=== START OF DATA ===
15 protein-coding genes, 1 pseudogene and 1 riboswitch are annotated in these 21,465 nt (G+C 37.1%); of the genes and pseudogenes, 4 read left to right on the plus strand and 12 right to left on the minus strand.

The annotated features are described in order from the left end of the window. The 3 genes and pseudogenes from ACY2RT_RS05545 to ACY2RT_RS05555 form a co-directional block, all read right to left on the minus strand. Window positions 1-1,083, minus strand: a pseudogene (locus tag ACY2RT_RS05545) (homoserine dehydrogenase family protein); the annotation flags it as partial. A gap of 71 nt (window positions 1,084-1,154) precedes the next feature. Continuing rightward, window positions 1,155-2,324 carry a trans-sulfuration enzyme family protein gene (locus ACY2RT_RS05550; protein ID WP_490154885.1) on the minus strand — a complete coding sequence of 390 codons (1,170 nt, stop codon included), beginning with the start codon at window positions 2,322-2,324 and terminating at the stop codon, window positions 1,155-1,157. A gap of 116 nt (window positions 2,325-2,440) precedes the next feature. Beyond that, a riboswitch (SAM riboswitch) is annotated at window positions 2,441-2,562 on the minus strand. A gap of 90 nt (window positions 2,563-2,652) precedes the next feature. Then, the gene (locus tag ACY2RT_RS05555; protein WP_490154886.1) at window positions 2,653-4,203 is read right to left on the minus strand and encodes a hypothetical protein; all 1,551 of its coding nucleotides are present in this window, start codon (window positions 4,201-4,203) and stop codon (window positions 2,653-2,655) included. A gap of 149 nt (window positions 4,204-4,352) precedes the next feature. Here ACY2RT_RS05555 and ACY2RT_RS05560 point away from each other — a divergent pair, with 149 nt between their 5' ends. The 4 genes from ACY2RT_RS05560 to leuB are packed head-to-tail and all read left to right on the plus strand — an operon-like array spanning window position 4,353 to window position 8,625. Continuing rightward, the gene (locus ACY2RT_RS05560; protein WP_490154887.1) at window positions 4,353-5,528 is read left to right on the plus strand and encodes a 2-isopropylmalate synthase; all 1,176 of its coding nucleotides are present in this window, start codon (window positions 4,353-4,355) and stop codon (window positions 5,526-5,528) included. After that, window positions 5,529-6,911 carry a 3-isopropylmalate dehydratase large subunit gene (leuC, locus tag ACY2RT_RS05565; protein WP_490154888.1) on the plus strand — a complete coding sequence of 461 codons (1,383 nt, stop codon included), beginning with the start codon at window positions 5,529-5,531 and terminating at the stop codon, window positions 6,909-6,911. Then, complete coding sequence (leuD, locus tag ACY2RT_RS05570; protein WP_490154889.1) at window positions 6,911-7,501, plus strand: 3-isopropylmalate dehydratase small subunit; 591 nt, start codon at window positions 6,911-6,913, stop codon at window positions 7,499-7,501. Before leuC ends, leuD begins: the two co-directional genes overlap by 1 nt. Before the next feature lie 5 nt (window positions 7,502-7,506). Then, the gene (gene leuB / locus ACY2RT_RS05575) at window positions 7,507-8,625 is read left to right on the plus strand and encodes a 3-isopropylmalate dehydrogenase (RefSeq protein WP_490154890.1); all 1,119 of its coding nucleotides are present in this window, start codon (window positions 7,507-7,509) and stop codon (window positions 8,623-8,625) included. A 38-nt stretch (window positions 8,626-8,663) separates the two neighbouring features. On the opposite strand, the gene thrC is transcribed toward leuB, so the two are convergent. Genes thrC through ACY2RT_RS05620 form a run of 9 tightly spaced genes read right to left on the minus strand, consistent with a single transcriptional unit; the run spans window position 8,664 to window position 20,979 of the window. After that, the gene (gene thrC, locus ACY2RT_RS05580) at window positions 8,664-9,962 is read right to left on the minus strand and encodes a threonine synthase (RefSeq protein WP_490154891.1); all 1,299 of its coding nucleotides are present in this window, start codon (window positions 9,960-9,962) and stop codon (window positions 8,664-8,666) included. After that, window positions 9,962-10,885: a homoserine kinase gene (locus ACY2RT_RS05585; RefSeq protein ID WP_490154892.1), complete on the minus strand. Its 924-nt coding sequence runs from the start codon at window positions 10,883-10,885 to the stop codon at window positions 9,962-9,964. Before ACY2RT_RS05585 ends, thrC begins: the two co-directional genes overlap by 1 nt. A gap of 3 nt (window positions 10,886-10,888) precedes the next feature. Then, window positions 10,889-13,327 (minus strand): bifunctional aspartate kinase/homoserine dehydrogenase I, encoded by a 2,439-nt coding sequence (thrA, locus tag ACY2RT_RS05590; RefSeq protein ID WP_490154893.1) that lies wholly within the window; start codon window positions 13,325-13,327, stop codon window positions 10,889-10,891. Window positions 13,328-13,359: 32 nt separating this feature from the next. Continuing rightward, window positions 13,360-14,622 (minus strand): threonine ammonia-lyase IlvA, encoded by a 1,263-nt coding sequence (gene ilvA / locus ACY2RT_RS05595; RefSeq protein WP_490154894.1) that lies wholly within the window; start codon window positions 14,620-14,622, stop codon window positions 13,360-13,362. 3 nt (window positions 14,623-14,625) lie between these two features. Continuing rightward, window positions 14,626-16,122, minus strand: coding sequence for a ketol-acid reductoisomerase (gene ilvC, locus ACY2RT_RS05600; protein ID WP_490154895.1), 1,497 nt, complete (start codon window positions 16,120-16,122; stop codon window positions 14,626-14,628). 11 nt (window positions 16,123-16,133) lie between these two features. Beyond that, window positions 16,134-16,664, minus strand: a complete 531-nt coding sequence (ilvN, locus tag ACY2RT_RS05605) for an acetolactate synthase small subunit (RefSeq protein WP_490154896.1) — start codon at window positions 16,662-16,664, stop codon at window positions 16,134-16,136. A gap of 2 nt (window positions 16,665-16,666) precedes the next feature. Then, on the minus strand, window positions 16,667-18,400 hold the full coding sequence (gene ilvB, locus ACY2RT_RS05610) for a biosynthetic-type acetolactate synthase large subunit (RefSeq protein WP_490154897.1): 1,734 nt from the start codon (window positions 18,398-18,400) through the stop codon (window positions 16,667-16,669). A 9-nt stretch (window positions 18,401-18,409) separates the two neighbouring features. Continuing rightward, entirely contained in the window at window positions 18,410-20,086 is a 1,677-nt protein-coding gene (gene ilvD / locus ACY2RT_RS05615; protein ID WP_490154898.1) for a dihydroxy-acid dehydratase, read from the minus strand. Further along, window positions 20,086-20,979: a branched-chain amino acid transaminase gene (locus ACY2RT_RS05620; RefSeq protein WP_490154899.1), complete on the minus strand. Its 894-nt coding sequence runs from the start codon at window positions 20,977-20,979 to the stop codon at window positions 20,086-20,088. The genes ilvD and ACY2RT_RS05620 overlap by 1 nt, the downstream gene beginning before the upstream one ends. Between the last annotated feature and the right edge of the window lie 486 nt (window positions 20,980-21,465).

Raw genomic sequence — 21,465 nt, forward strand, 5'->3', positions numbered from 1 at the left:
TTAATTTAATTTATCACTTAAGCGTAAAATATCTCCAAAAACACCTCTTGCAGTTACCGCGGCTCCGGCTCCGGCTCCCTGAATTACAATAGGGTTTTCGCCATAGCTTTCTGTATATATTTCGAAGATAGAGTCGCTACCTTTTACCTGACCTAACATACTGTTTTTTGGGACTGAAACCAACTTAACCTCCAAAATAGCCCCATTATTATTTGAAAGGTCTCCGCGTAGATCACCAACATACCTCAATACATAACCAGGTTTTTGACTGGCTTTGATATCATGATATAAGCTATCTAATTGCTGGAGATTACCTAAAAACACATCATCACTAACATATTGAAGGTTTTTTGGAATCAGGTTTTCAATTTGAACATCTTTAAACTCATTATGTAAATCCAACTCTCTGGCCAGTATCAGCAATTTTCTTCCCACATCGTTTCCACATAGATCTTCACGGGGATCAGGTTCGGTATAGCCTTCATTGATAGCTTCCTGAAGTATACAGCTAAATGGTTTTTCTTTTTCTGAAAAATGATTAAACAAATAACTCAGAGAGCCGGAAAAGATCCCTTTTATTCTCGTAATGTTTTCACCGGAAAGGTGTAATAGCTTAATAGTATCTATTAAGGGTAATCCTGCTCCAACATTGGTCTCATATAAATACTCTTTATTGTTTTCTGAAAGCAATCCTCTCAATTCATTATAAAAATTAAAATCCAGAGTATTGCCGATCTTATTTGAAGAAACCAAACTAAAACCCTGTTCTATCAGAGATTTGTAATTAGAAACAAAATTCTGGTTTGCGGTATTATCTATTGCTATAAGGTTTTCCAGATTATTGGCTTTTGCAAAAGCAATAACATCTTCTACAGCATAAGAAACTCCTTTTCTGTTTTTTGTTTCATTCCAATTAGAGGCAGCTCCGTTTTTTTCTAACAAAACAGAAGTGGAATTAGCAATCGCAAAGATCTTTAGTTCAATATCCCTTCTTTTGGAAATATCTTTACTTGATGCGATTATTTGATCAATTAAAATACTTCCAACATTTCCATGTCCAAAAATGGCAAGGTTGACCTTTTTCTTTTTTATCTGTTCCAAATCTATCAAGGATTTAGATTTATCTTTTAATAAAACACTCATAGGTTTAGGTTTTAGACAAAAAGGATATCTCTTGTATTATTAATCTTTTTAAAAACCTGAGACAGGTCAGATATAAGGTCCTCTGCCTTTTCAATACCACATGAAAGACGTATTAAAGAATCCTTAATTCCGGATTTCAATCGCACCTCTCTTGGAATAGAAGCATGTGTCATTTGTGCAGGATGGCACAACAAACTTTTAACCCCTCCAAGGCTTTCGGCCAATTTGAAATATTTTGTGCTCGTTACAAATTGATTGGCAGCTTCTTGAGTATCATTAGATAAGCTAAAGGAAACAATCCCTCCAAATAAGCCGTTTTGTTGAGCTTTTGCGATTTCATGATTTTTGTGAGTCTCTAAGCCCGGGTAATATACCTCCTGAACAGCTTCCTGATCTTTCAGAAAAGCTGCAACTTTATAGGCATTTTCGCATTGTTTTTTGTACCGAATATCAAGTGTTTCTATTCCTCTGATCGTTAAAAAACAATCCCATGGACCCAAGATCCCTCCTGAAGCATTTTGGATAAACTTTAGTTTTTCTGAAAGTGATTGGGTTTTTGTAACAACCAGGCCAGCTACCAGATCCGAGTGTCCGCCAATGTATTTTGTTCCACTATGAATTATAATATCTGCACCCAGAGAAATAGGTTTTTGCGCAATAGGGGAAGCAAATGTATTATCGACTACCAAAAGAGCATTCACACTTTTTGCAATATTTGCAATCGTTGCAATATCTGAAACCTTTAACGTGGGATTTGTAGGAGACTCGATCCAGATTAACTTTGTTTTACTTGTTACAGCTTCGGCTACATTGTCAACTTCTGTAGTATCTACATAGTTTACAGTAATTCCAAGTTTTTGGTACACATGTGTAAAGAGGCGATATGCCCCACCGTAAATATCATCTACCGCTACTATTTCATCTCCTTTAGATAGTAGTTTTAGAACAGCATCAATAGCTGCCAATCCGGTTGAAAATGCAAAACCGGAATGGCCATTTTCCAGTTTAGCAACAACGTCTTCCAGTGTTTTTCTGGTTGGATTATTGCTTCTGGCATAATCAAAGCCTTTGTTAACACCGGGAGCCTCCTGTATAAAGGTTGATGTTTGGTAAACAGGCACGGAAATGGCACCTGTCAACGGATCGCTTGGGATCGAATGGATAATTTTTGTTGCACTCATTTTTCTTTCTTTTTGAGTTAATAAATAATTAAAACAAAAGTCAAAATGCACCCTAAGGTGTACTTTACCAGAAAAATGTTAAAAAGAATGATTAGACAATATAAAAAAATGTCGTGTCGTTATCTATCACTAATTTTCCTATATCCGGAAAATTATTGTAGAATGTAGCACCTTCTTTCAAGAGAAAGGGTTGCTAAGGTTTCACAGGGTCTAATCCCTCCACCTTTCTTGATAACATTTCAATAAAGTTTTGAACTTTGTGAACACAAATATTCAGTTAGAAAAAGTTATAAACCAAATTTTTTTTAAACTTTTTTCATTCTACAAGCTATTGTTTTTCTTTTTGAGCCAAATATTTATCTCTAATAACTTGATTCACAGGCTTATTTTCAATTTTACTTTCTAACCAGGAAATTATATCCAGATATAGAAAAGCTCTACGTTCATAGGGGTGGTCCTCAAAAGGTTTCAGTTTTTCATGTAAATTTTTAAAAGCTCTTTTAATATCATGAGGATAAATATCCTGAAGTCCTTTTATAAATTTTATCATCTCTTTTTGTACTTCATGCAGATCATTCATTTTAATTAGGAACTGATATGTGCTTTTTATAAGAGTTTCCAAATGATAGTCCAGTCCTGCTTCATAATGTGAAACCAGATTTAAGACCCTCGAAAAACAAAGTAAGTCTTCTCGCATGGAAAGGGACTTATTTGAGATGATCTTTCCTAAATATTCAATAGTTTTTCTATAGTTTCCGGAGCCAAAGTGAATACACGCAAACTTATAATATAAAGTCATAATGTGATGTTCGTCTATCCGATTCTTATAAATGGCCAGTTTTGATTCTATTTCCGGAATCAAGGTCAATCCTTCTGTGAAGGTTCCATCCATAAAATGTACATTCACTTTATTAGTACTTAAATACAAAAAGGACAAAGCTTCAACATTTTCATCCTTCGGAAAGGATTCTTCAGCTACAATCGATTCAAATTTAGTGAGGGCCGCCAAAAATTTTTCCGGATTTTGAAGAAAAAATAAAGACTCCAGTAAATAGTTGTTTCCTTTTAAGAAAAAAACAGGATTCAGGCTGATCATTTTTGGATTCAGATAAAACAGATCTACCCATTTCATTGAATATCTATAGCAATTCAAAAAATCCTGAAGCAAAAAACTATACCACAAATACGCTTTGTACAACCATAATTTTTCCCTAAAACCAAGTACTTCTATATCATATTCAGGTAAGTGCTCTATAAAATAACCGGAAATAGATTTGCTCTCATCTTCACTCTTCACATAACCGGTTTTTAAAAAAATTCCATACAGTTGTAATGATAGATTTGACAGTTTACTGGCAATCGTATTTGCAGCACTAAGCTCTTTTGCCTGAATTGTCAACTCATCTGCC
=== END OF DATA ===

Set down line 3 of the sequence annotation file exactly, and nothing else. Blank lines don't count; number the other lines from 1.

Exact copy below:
Raw genomic sequence — 21,465 nt, forward strand, 5'->3', positions numbered from 1 at the left: